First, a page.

A Smart Observation
As a secretary to powerful men with immense wealth, Sylvia observed the investment strategies of the lawyers. She was a secretary in an era when they ran their boss’ lives, including their personal investments. So, whenever her boss would buy a stock, she would make the purchase for him, and then buy the same stock for herself, but in a smaller amount because she was on a secretary’s salary. Genius….
A Quiet Investment
Daily, she would balance her bosses checkbooks. And each time they made another trade or investment, she would secretly do the same. Again and again. Through the years, Sylvia developed her immense wealth among three brokerage houses and 11 banks.
A Secret She Only Knew
As Sylvia’s wealth accumulated, no one had any hint of her jaw dropping fortune. Her family, friends, coworkers were kept in the dark about her finances. This information would also be kept private from her husband of over 50 years….
Not A Big Spender
A pretty private person, Sylvia kept a low profile, living a modest but comfortable life with her husband. Sylvia and her husband, Raymond, a New York City firefighter, teacher and part-time pharmacist lived in a rent-controlled apartment. Realistically, she could have lived in a multimillion-dollar Park Avenue apartment if she desired. And while Bloom did dress well, unlike the other wealthy living in NYC, she didn’t own a single mink coat.
Work Hard Only To Help Others
Sylvia and Raymond never had any children of their own. Sylvia’s relentless dedication to helping others surpassed her own desire to become a mother. Sylvia placed more value on working hard to save up enough money, so that one day she could help those in need. That was her life goal, and oh boy, she would certainly accomplish it….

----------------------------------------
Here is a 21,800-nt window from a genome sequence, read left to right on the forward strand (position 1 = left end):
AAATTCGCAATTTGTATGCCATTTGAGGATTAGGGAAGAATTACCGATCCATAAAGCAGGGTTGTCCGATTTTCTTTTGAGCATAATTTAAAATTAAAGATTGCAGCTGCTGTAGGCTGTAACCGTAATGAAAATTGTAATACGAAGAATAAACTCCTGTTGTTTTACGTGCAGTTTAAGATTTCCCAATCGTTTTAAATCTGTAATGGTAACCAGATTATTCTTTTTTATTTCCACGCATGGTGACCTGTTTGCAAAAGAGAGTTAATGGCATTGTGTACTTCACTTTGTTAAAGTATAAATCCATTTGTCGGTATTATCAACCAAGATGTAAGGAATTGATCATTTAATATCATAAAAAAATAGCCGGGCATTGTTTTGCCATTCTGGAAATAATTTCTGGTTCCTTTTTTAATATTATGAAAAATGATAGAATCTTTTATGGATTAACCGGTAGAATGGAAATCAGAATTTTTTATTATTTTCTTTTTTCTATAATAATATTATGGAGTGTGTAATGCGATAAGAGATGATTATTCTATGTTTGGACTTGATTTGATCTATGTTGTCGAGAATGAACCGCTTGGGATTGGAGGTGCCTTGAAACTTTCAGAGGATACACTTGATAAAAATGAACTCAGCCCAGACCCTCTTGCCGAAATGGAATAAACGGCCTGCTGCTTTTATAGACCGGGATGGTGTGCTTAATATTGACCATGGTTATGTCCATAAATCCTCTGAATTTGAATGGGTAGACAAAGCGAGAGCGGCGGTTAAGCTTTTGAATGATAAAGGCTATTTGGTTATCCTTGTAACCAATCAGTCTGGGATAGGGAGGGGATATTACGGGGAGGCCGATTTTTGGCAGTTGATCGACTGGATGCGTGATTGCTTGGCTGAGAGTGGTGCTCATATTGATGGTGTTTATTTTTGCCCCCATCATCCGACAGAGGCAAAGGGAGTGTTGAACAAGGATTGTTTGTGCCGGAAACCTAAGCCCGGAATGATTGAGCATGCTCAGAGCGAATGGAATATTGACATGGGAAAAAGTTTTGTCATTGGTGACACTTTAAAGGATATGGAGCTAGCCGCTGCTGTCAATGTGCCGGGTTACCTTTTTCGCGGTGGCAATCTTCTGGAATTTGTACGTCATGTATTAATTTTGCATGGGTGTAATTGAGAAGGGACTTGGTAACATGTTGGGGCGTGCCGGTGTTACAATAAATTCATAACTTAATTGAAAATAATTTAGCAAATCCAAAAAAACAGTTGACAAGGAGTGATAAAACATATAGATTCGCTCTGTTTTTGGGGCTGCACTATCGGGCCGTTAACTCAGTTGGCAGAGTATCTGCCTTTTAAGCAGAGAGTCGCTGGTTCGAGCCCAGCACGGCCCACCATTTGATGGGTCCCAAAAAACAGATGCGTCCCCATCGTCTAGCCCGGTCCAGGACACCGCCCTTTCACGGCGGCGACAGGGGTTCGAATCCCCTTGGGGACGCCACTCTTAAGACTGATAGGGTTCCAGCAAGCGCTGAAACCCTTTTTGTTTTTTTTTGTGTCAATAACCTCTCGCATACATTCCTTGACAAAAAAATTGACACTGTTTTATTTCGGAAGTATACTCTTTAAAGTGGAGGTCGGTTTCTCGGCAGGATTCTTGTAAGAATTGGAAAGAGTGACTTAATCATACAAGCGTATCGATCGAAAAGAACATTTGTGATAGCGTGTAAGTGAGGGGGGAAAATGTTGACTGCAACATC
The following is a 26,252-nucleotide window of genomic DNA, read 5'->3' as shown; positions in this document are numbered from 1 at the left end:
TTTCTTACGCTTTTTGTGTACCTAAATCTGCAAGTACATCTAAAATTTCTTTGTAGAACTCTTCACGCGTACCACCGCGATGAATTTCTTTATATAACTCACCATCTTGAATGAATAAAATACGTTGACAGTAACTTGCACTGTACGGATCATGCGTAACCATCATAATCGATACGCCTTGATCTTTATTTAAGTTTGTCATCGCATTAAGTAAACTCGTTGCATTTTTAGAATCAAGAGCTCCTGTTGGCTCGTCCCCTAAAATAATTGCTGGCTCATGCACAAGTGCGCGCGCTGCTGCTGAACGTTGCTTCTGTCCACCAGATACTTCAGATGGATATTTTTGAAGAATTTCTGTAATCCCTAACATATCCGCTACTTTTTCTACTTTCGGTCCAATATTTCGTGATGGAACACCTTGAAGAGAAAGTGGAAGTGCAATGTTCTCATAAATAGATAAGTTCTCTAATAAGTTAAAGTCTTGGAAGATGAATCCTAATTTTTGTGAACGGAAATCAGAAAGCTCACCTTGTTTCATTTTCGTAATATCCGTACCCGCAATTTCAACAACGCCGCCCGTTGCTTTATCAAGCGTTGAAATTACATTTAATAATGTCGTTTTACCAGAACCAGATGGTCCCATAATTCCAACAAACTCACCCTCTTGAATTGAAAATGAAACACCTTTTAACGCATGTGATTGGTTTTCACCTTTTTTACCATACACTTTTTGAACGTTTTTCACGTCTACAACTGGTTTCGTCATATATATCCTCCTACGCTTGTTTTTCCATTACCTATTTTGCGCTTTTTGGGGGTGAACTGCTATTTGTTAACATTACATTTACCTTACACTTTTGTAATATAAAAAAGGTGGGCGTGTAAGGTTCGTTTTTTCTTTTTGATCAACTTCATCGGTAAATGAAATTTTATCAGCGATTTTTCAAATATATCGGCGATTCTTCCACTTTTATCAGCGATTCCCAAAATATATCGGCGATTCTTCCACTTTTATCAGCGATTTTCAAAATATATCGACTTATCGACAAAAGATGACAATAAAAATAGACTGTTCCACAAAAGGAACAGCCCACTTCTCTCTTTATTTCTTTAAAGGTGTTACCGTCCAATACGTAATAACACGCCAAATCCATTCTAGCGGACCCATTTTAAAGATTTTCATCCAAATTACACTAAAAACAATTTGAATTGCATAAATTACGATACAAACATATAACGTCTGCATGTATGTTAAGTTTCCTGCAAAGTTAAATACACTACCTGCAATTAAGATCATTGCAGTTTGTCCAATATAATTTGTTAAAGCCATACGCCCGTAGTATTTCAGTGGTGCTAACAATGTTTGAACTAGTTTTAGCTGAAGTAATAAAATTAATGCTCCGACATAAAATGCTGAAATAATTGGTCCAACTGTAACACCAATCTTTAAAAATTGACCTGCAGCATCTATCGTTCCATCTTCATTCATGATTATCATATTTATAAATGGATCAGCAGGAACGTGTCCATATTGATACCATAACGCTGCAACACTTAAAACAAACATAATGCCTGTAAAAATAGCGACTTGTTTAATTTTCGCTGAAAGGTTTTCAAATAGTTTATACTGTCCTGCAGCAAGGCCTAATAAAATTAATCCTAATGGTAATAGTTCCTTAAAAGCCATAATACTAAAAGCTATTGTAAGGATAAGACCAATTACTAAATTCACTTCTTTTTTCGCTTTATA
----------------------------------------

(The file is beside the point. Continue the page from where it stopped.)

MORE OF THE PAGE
No Cab Rides Under Any Circumstances
Sylvia Bloom was known for always taking the subway to work, even on the morning of the Sept. 11, 2001, terror attacks on the World Trade Center. That day, Ms. Bloom, at 84, fled north and took refuge in a building. Once she was cleared to leave, she walked miles to get to the Brooklyn Bridge and then waited to take a city bus home, not a cab.
Work No Matter What
Just before she retired, a close friend of Sylvia saw the 96-year-old trudging out of the subway and heading to work in the middle of a fierce snowstorm. “I said, ‘What are you doing here?’ and she said, ‘Why, where should I be?’” he recalled. Nothing could stop Sylvia’s relentless dedication to work. And the drive to this dedication was her commitment to donate to worthy causes….